The Definition of ‘Pagan’: Monotheism and Polytheism

This summer, I have spent more time doing pagan things – attending festivals and events, teaching and attending workshops, crafting and performing rituals – than at any other point in my life. During these experiences, I have come to believe that one of the largest issues facing paganism today is one of definition: Who are the pagans, exactly? Various answers to this question have been put forward over the years, many of which conflict and confuse, and none of which are adequate in my opinion. To my mind, much of the problem is that the definitions available to us now are descriptive but not circumscriptive. In other words, many proposed definitions do indeed describe features of the pagan zeitgeist(s), but do not succeed at instructively differentiating pagans from other groups whose lives might be described in similar ways.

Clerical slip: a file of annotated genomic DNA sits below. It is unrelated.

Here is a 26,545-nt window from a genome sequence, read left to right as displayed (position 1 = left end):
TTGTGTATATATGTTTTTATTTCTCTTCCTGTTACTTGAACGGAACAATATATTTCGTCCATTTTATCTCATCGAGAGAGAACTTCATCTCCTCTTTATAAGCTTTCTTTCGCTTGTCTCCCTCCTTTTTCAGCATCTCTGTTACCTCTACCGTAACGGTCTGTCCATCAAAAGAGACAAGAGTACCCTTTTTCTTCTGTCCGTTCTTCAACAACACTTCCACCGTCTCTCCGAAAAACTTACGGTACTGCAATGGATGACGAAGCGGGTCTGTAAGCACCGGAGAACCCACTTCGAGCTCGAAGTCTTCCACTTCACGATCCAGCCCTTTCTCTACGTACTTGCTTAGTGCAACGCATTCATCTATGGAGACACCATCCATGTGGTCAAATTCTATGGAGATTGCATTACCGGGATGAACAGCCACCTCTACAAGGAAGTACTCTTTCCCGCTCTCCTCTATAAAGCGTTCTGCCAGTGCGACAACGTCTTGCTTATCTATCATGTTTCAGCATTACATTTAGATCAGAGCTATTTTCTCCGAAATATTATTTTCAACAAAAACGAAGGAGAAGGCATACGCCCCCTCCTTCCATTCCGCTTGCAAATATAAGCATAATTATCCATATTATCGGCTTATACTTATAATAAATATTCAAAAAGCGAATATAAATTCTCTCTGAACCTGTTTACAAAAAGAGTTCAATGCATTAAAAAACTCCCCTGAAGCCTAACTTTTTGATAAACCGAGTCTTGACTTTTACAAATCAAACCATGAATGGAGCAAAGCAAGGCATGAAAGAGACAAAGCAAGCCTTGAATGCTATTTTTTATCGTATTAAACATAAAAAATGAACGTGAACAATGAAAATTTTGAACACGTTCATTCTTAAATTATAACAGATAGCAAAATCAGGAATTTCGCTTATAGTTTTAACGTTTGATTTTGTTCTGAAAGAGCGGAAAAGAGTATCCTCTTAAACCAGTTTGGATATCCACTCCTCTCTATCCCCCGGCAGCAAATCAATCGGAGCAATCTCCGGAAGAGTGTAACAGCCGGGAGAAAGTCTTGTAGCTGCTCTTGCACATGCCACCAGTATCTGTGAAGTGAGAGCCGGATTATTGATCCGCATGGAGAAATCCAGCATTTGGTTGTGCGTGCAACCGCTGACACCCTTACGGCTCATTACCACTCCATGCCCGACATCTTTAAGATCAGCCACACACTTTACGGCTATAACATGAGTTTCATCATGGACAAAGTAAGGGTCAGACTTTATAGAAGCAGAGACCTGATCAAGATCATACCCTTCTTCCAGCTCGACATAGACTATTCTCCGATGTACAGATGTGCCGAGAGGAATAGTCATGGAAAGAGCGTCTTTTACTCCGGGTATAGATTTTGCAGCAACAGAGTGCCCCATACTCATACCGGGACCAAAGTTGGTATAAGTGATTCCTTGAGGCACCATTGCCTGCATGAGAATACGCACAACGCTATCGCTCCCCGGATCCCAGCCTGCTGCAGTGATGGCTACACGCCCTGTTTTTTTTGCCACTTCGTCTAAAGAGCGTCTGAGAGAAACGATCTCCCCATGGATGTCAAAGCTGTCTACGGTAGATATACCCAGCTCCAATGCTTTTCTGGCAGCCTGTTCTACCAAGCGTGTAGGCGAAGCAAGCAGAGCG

It is for this reason that I find definitions of paganism that hinge upon pagans’ practice of “magic” unsatisfying, since folks the world over have been labeled as magic-doers, both pagan and non-pagan alike. It might be interesting to ask ourselves what it is about modern pagans that drives us to describe ourselves as magic-doers (a break with the generally negative connotation of the word “magic”), but that is a separate issue that, as of yet, I feel we are ill-equipped to answer.